The president of U.S. Steel Corp. said yesterday that the government must set an average price of $360 a ton as a minimum for steel imports if its plan to assist the steel industry is to help domestic producers.
David M. Roderick told reporters that a $360 average - a very rough figure - would be a fair reflection of the Japanese costs of production.
Last Tuesday the government announced a major program to assist the ailin g steel industry. The key part of the plan is a special system of reference prices for imported steel to stop foreign steel makers from dumping their products (selling below cost) in the United States.
Since the first elements of the plan leaked out a month ago, steel makers have warned that the so-called reference prices must be set high enough or they will be of no use fighting unfair foreign competition.
If steel is imported below the reference price, an accelerated administration antidumping investigation would be automatically launched. If dumping is found, the Treasury expects to be able to levy duties within 60 to 90 days rather than the 13 months or more it now takes.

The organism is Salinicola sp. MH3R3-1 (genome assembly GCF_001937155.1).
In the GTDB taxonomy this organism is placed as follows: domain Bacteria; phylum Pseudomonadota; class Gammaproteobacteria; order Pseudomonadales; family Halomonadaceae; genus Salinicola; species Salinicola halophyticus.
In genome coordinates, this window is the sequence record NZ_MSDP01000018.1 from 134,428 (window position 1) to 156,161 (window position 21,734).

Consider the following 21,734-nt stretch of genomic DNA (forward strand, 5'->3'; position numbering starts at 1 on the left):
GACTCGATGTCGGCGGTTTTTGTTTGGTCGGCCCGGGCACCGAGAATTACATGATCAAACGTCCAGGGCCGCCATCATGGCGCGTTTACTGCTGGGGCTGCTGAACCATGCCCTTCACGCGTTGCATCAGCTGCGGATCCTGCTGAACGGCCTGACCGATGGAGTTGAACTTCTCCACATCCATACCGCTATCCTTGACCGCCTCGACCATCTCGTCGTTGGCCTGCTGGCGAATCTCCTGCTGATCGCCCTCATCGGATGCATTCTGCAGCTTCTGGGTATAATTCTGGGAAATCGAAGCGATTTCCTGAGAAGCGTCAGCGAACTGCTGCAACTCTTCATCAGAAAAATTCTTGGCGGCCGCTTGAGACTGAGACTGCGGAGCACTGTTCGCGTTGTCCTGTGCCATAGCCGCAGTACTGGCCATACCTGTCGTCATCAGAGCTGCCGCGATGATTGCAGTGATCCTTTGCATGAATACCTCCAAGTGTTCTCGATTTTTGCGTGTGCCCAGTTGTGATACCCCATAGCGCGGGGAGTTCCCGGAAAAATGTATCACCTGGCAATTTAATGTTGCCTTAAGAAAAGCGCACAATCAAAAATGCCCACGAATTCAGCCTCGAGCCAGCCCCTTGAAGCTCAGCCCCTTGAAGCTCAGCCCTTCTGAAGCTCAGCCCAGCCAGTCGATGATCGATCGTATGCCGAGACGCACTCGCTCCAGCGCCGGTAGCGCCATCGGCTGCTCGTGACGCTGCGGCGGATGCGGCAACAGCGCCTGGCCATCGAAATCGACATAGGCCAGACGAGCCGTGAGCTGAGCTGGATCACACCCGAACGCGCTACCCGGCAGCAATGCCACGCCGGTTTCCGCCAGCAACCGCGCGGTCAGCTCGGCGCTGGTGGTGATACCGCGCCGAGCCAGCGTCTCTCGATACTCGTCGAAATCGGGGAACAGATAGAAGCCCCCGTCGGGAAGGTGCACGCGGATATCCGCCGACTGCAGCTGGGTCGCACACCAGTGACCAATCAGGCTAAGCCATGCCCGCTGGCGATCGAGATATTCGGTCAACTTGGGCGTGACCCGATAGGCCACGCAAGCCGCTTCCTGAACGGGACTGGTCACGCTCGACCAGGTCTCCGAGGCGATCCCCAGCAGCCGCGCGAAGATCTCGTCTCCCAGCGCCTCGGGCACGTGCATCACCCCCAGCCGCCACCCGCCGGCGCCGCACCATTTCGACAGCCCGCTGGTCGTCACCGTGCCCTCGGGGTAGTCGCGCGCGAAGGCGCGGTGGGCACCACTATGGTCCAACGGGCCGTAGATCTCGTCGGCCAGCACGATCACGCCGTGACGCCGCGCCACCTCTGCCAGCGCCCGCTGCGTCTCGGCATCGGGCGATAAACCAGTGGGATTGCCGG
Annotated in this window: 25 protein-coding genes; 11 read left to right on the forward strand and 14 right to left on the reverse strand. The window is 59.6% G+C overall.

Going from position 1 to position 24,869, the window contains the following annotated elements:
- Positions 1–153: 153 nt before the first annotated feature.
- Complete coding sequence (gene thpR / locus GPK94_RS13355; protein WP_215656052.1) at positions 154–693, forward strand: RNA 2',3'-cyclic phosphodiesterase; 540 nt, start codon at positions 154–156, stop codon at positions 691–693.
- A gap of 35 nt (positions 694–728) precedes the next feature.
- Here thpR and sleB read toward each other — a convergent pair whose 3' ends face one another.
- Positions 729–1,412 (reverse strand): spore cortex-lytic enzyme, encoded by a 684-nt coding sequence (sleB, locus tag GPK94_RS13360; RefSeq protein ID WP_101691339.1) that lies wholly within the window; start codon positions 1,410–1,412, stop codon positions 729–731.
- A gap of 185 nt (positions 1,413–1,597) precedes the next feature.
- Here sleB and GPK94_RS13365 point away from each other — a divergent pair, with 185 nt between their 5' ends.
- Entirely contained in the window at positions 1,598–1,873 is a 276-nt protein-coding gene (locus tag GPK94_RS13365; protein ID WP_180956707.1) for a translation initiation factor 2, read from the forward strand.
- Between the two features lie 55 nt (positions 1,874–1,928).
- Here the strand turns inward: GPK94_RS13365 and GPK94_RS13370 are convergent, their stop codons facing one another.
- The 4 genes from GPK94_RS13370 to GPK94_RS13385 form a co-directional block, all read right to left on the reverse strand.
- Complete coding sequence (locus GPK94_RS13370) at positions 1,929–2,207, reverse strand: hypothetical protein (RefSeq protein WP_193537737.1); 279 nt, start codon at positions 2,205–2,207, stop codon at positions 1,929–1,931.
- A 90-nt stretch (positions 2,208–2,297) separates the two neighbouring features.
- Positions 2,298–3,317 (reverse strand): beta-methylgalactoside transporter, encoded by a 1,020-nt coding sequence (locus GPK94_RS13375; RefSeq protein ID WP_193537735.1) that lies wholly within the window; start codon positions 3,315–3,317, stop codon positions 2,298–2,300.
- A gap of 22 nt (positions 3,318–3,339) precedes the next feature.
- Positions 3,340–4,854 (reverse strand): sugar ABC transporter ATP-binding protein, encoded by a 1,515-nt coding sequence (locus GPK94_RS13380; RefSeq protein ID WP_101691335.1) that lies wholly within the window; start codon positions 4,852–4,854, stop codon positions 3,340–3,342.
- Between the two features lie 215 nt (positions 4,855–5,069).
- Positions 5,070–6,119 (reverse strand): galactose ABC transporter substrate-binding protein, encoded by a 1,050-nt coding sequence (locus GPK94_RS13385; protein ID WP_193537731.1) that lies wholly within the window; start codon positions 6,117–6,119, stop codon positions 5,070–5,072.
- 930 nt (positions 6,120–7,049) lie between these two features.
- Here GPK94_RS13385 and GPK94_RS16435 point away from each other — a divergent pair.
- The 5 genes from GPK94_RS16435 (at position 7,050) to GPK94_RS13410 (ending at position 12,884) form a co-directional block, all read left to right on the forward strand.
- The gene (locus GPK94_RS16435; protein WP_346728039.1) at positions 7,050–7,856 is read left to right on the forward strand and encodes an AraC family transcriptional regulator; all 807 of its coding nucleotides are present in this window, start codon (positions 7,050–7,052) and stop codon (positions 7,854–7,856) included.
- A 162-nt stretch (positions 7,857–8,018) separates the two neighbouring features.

Roderick, speaking to a luncheon U.S. Steel hosts each year for reporters, said that he was not trying to pressure the government. He said, however, that he felt the $360 average price would be a fair and accurate reflection of the costs Japanese producers must incur to sell steel in the United States, including the cost of shipping the steel and insuring it. The reference price also must include a fair profit, according to the administration plan.
Japanese officials arrived here Wednesday to give U.S. economists the cost of production datat the government needs to calculate the reference prices.
Robert Crandall, deputy director of the Council on Wage and Price Stability, is directing the price calculation effort. Crandall said the government originally hoped to compute about 50 or 60 prices for different products, but said it apparent that several hundred such prices will be needed to cover adequately the range of imported steel products.
U.S. Steel officials estimate that 10,000 different grades of steel are sold in the United States.
The $360 average is developed from a wide range of products - some which sell at prices well below $36-a-ton and some, such as special-alloy steels, that sell at a price well above $360.
Roderick said, on the average, steel is being dumped by foreign producers in the U.S. at prices as much as $50 a ton below $360. Imported steel has captured as much as 20 per cent of the domestic market in recent months. Last year imports accounted for about 14 per cent of U.S. shipments.
Roderick also repeated statements he made earlier this week to securities analysts that the steel industry will have to raise prices this year to recover rising costs, especially for labor and energy.